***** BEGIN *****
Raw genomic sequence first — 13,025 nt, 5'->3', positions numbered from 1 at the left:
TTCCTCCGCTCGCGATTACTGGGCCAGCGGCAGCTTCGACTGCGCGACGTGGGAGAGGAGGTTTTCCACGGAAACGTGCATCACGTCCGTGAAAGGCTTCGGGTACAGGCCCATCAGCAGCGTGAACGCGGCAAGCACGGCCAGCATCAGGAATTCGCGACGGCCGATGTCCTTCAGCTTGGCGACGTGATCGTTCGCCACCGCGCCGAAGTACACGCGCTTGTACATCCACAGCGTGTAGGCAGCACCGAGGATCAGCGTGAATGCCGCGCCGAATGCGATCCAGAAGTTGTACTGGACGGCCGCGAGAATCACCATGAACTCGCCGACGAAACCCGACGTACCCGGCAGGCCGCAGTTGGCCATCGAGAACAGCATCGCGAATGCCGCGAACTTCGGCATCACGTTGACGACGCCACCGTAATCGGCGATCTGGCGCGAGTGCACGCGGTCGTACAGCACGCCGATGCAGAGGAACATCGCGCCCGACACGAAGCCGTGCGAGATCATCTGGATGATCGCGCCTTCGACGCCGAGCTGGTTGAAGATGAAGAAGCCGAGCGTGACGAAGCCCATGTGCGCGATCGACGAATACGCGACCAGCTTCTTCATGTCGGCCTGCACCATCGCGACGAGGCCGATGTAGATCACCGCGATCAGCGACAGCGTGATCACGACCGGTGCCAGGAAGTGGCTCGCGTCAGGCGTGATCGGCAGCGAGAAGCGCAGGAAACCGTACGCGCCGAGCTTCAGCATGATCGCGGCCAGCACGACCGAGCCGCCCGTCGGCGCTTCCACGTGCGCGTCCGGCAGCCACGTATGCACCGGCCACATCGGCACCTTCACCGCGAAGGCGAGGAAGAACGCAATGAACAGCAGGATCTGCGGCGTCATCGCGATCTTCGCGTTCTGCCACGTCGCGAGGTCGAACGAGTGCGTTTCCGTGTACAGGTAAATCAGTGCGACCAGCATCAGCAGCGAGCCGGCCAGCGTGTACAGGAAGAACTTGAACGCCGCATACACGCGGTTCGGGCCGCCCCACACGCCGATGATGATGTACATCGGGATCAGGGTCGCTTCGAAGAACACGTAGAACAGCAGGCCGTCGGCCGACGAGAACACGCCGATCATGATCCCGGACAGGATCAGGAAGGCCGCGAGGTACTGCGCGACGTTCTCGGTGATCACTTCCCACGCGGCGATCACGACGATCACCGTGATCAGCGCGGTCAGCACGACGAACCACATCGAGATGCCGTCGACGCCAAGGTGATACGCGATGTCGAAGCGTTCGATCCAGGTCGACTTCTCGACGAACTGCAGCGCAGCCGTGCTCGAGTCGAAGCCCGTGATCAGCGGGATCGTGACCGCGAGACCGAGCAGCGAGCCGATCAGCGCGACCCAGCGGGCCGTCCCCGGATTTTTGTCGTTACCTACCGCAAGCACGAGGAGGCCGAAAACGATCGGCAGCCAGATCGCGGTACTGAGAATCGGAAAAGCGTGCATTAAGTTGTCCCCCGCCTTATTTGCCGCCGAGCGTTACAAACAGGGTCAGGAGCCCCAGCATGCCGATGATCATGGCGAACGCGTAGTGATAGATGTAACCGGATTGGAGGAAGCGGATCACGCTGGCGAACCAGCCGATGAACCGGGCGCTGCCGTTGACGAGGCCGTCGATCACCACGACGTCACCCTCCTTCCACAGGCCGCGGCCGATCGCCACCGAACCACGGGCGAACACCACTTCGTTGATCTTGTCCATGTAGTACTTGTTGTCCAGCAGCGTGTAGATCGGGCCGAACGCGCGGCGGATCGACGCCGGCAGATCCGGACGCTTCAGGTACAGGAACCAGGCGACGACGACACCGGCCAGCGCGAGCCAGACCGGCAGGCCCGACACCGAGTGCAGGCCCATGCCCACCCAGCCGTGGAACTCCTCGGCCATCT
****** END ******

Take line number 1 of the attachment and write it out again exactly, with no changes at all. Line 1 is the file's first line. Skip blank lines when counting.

Raw genomic sequence first — 13,025 nt, 5'->3', positions numbered from 1 at the left: